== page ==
Indeed, as Buffett himself has often pointed out, “book value” for a consumer brand business like Cadbury ought to be far more valuable than an industrial, for the simple reason that the cash generated by a consumer brand doesn’t need to be invested in capital expenditures simply to keep the lights on—as with a railroad.
All in all, Buffett’s Burlington investment, as he has been widely, and memorably, quoted, really does represent an “all-in wager on the economic future of the United States.”
As for using precious Berkshire stock in his deal, while at the same time criticizing Kraft for doing the same in their deal, Buffett’s answer here today is not so memorable:
“I’ve written the annual letter,” he says—Buffett drafts his unique, 20-page annual shareholder letter by hand; ace Fortune Magazine Editor and longtime Buffett confidant Carol Loomis edits it with, I am told, a very light touch—“and I deal with this.”
He continues with a line from his earlier CNBC interview: “Charlie and I like using stock for an acquisition about as much as we like preparing for a colonoscopy.” It’s a great line that generates laughs and will surely be the quote of the day, as Buffett surely knows.
“We are paying $100 a share [for Burlington]…but it costs us somewhat more than that because we are using stock on the low side of its historic range of book value, as a proxy for value.”
Buffett moves his hand up and down to indicate a theoretical price range, and keeps his hand down to reflect the lower end of that range: it is the first time in years he has publicly offered an observation on the current market value of Berkshire Hathaway stock.
“So when we looked at the Burlington deal we regarded it costing us somewhat more than $100 a share because we are using stock we would not like to issue.”
Having admitted to paying with undervalued stock, Buffett rationalizes the price in two ways:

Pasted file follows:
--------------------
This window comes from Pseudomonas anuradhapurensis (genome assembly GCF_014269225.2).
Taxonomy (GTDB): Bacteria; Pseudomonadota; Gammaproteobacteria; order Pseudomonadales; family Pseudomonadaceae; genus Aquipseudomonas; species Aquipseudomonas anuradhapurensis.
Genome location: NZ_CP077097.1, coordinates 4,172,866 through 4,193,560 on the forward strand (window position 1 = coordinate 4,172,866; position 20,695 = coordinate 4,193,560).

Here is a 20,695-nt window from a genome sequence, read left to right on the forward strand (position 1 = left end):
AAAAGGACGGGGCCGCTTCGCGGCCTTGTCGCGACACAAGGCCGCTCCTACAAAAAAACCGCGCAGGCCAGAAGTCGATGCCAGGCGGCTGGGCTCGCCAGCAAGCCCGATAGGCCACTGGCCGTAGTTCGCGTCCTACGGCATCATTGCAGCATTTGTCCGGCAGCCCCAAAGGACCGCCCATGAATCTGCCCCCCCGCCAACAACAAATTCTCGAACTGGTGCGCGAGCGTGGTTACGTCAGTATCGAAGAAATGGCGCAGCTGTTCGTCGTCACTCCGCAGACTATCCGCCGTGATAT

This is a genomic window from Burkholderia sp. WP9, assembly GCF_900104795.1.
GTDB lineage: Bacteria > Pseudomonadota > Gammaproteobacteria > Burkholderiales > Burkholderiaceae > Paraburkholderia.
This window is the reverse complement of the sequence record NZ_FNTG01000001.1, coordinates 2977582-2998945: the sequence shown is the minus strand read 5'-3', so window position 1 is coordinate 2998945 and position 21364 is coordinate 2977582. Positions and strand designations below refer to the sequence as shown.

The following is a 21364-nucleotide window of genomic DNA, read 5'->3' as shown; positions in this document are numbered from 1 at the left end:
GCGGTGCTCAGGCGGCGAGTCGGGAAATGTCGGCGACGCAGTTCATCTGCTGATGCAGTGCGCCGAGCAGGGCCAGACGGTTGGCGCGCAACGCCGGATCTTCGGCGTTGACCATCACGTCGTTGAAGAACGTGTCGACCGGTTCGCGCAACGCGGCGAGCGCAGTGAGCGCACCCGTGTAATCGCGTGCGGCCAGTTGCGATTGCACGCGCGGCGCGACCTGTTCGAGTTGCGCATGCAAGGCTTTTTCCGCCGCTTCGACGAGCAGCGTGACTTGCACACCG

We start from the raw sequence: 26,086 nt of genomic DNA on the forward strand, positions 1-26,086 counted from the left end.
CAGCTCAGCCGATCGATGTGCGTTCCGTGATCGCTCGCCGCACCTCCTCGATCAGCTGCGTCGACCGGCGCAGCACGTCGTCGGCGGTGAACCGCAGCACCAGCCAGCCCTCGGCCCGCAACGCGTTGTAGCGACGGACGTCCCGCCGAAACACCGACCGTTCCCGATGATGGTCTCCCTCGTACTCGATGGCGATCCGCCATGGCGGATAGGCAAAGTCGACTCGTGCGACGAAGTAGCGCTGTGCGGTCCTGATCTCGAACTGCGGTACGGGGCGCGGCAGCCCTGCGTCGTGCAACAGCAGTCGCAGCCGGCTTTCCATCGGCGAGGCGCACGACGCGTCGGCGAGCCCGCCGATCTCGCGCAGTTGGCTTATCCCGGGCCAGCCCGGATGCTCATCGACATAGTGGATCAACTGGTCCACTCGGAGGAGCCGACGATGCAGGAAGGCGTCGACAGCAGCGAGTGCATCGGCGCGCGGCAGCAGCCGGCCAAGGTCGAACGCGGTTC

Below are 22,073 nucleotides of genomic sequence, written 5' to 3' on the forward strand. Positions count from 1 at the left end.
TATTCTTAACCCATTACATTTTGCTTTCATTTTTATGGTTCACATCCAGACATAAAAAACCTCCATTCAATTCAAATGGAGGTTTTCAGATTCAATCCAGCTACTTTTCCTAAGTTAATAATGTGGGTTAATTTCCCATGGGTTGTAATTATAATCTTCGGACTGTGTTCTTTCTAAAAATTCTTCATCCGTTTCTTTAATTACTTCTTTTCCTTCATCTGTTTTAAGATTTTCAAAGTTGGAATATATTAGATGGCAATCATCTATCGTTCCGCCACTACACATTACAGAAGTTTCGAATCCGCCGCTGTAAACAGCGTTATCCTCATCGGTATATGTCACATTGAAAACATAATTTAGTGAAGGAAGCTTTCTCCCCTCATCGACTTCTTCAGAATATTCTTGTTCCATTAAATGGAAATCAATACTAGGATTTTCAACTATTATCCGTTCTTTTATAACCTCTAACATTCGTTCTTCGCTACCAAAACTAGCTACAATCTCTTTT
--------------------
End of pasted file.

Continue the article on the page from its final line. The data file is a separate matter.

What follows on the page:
“We already owned 22.5% of Burlington... We’re getting to use $22 billion of cash advantageously, and we will get to use more cash in that business, we think advantageously… So we thought the deal was okay.”
As to why use stock at all, Buffett says, without stating this out loud, that the deal wouldn’t have happened without some stock component to the price:
“If we had to use more [Berkshire] stock, I wouldn’t have done it. They TALKED about us using more stock, but I wouldn’t have done it.”
He then takes a parting shot at Kraft, with Charlie Munger’s input:
“I wish that Kraft, looking at THEIR deal, [had considered the value of the stock consideration]. I hope they considered that when they were making their calculations…”
Charlie Munger’s voice—Buffett has been sitting next to a cutout of his partner the entire meeting—breaks in, and breaks up the shareholders watching:
“I couldn’t agree more.”
In “Pilgrimage to Warren Buffett’s Omaha”—a hedge fund manager’s journey to the heart of Berkshire Hathaway—I noted that a remarkable number of German shareholders manage to line up first at the microphones in order to ask questions of Buffett and Munger during the Saturday question-and-answer session.
And today, the first international shareholder happens to be from—yes—Germany.
Specifically, from Hamburg, which is mainly famous as the port city where the Beatles developed their chops while playing to drunken sailors and other detritus of World War II.
And although this shareholder’s question has nothing to do with the Beatles, the second half of it does relate to Hamburg’s historic role in the Germany economy.
“What is the expected return on capital from Burlington? And if you can’t buy more railroads would you expand into shipping?”
Buffett responds, and the answer is both surprising and entirely expected.
To be continued…
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The content contained in this blog represents only the opinions of Mr. Matthews, who also acts as an advisor: clients advised by Mr. Matthews may hold either long or short positions in securities of various companies discussed in the blog based upon Mr. Matthews’ recommendations. This commentary in no way constitutes investment advice, and should never be relied on in making an investment decision, ever. Also, this blog is not a solicitation of business: all inquiries will be ignored. The content herein is intended solely for the entertainment of the reader, and the author.